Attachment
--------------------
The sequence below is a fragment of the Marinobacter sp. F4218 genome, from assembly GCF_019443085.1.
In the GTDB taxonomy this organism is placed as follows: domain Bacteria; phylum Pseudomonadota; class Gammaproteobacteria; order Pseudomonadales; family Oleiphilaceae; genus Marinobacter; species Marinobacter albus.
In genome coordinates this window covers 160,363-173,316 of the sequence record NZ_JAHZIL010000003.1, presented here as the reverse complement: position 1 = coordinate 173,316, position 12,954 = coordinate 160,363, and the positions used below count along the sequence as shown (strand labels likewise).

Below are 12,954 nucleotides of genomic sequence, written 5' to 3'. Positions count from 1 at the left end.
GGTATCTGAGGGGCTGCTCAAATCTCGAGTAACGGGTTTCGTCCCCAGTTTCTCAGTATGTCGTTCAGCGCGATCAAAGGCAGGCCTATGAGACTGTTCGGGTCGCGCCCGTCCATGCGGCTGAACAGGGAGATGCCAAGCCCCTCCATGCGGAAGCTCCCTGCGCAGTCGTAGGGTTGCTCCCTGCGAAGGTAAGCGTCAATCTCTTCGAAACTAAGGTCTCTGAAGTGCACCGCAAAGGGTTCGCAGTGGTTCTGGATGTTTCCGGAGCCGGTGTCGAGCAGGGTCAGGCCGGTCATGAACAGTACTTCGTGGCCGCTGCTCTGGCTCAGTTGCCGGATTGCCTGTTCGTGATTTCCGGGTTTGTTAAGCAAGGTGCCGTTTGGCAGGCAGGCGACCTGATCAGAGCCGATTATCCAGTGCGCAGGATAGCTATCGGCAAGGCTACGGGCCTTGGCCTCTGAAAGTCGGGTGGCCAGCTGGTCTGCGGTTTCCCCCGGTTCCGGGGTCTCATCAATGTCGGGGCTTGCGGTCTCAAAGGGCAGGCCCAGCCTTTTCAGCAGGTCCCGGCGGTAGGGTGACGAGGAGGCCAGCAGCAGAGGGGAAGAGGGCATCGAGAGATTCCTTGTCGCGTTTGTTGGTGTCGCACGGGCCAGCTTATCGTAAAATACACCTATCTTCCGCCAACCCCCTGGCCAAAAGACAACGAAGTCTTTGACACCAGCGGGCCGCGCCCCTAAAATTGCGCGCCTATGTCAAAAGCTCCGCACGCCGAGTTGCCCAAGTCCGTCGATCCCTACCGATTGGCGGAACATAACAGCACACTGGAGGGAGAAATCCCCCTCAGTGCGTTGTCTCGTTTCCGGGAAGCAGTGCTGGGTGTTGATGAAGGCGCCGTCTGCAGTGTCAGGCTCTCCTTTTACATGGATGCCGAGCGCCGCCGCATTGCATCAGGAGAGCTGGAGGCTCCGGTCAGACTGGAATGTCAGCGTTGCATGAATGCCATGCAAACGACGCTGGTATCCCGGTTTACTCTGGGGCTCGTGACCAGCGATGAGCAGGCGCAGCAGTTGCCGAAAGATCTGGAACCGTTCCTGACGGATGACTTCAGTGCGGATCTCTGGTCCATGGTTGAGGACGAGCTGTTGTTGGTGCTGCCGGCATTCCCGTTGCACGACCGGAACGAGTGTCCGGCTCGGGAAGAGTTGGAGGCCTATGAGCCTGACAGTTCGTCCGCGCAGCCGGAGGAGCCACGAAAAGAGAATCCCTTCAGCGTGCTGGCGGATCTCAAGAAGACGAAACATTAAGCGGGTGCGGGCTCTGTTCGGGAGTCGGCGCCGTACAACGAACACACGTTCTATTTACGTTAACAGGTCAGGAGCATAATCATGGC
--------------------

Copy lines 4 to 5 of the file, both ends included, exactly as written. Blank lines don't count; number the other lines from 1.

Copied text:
Below are 12,954 nucleotides of genomic sequence, written 5' to 3'. Positions count from 1 at the left end.
GGTATCTGAGGGGCTGCTCAAATCTCGAGTAACGGGTTTCGTCCCCAGTTTCTCAGTATGTCGTTCAGCGCGATCAAAGGCAGGCCTATGAGACTGTTCGGGTCGCGCCCGTCCATGCGGCTGAACAGGGAGATGCCAAGCCCCTCCATGCGGAAGCTCCCTGCGCAGTCGTAGGGTTGCTCCCTGCGAAGGTAAGCGTCAATCTCTTCGAAACTAAGGTCTCTGAAGTGCACCGCAAAGGGTTCGCAGTGGTTCTGGATGTTTCCGGAGCCGGTGTCGAGCAGGGTCAGGCCGGTCATGAACAGTACTTCGTGGCCGCTGCTCTGGCTCAGTTGCCGGATTGCCTGTTCGTGATTTCCGGGTTTGTTAAGCAAGGTGCCGTTTGGCAGGCAGGCGACCTGATCAGAGCCGATTATCCAGTGCGCAGGATAGCTATCGGCAAGGCTACGGGCCTTGGCCTCTGAAAGTCGGGTGGCCAGCTGGTCTGCGGTTTCCCCCGGTTCCGGGGTCTCATCAATGTCGGGGCTTGCGGTCTCAAAGGGCAGGCCCAGCCTTTTCAGCAGGTCCCGGCGGTAGGGTGACGAGGAGGCCAGCAGCAGAGGGGAAGAGGGCATCGAGAGATTCCTTGTCGCGTTTGTTGGTGTCGCACGGGCCAGCTTATCGTAAAATACACCTATCTTCCGCCAACCCCCTGGCCAAAAGACAACGAAGTCTTTGACACCAGCGGGCCGCGCCCCTAAAATTGCGCGCCTATGTCAAAAGCTCCGCACGCCGAGTTGCCCAAGTCCGTCGATCCCTACCGATTGGCGGAACATAACAGCACACTGGAGGGAGAAATCCCCCTCAGTGCGTTGTCTCGTTTCCGGGAAGCAGTGCTGGGTGTTGATGAAGGCGCCGTCTGCAGTGTCAGGCTCTCCTTTTACATGGATGCCGAGCGCCGCCGCATTGCATCAGGAGAGCTGGAGGCTCCGGTCAGACTGGAATGTCAGCGTTGCATGAATGCCATGCAAACGACGCTGGTATCCCGGTTTACTCTGGGGCTCGTGACCAGCGATGAGCAGGCGCAGCAGTTGCCGAAAGATCTGGAACCGTTCCTGACGGATGACTTCAGTGCGGATCTCTGGTCCATGGTTGAGGACGAGCTGTTGTTGGTGCTGCCGGCATTCCCGTTGCACGACCGGAACGAGTGTCCGGCTCGGGAAGAGTTGGAGGCCTATGAGCCTGACAGTTCGTCCGCGCAGCCGGAGGAGCCACGAAAAGAGAATCCCTTCAGCGTGCTGGCGGATCTCAAGAAGACGAAACATTAAGCGGGTGCGGGCTCTGTTCGGGAGTCGGCGCCGTACAACGAACACACGTTCTATTTACGTTAACAGGTCAGGAGCATAATCATGGC